Here’s why Alfred Hitchcock shot ‘Psycho’ in black and white
(Credit: Netflix)


Here's why Alfred Hitchcock shot 'Psycho' in black and white

Few films and filmmakers have as much clout as the work of Alfred Hitchcock. When Psycho arrived in 1960, Alfred Hitchcock had already established himself among the true greats of Hollywood’s Golden Age.

Through the 1940s, the British director excelled with a run of respected films, including Rebecca and Shadow of a Doubt, the former earning him the Academy Award for ‘Best Picture’. However, the 1950s proved to be Hitchcock’s most essential and prolific period, boasting all-time classics such as Strangers on a Train, Vertigo and North by Northwest

This impressive run through the ’50s culminated in Psycho, released in 1960, arriving as cinema’s quintessential horror. The movie bolstered Hitchcock’s status and further defined the stylistic adjective “Hitchcockian” and was lauded by critics for its pioneering style, principally its unexpected plot twists and tension-building cinematography. 

By the late 1950s, Hollywood movies made by established directors would be typically shot in colour, with 1961 marking the first year in which the majority of films were shot in colour. One would certainly expect a director of “Hitchcockian” stature to find funding to shoot in colour. Alas, for Psycho, he did not.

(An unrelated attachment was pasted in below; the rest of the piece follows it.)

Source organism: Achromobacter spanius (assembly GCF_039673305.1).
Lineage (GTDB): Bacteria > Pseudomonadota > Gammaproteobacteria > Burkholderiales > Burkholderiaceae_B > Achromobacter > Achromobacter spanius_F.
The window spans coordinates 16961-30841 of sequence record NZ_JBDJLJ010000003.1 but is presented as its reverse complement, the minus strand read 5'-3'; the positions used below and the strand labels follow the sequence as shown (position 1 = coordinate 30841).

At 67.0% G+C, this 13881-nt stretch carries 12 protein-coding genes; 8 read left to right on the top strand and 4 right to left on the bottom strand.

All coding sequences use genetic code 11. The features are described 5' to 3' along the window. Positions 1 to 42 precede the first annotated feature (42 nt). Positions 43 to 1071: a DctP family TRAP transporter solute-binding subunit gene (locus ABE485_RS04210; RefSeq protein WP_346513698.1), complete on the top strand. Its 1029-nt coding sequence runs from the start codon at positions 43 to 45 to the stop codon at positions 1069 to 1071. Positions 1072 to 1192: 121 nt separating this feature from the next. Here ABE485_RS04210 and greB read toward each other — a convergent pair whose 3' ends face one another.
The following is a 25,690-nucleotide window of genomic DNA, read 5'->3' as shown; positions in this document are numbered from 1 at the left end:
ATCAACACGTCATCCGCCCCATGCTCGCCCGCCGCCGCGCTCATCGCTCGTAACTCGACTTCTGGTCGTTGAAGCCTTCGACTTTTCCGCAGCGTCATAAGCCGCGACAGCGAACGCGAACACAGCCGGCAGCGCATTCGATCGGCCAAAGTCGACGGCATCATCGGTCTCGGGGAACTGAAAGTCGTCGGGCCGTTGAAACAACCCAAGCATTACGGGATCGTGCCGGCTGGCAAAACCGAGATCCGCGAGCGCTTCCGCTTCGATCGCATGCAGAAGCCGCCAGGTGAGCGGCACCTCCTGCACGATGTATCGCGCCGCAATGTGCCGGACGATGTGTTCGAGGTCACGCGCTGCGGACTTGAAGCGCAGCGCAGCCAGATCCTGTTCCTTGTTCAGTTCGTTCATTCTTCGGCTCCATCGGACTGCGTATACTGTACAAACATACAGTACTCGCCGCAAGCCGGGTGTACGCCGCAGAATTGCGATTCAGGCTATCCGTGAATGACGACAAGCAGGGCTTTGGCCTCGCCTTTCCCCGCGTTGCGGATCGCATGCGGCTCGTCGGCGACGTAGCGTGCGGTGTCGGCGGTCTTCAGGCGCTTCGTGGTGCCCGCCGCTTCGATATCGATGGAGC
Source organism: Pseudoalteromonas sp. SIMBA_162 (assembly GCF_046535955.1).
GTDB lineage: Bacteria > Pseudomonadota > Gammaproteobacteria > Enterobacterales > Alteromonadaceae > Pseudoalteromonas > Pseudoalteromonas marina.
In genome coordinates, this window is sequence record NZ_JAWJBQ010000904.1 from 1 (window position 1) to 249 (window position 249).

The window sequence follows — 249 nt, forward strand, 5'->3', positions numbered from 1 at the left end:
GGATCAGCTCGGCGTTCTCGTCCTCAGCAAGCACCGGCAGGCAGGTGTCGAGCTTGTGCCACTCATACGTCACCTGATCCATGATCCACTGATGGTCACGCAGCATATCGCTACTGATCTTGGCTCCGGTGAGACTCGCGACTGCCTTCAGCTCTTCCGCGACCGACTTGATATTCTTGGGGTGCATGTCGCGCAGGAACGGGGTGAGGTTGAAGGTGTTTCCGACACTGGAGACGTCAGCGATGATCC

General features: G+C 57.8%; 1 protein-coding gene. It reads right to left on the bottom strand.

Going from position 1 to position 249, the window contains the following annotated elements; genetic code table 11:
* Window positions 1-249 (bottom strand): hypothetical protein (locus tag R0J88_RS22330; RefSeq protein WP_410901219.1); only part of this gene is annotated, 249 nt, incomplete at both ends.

While we might like to assume that Hitchcock shot Psycho in monochrome for artistic effect, money was the central factor. The director struggled to corral funding to adapt Robert Bloch’s like-titled novel and hence, decided to proceed in black and white to cut costs. 

With a production budget of just $800,000, Hitchcock also opted to reuse the crew he had assembled from the Alfred Hitchcock Presents anthology TV show; this avoided unnecessary administration expenditure, further tightening the purse strings. Beyond financial woes, Hitchcock was allegedly afraid of how the contemporary audience might react to such brutal scenes of murder in the stark reality conveyed by colour. 

In hindsight, Hitchcock needn’t have worried; his famous shower scene, in which Norman Bates slashes a screaming Marion, received a bucketload of controversy and outrage as it was in black and white. Amusingly, the “blood” used in the shower scene was actually chocolate syrup, which has a bolder appearance under a monochrome lens – perhaps the ice cream topping was also cheaper than dyed corn syrup. 

If Hitchcock really wanted to, he probably could have shot Psycho in colour, but why sink so much capital into a practical joke? Heading into the project, Hitchcock hadn’t conceived that the film might become his most iconic masterpiece. The intense horror and plot twist were intended as a mere joke as it transpires. 

“The content was, I felt, rather amusing, and it was a big joke,” Hitchcock explained in a tape found in the BBC archives. “I was horrified to find some people took it seriously.”

“[Psycho] was intended to make people scream and yell and so forth,” he added. “But no more than screaming and yelling on a switchback railway … so you mustn’t go too far because you want them to get off the railway giggling with pleasure.”

Watch the trailer for Psycho on Netflix now.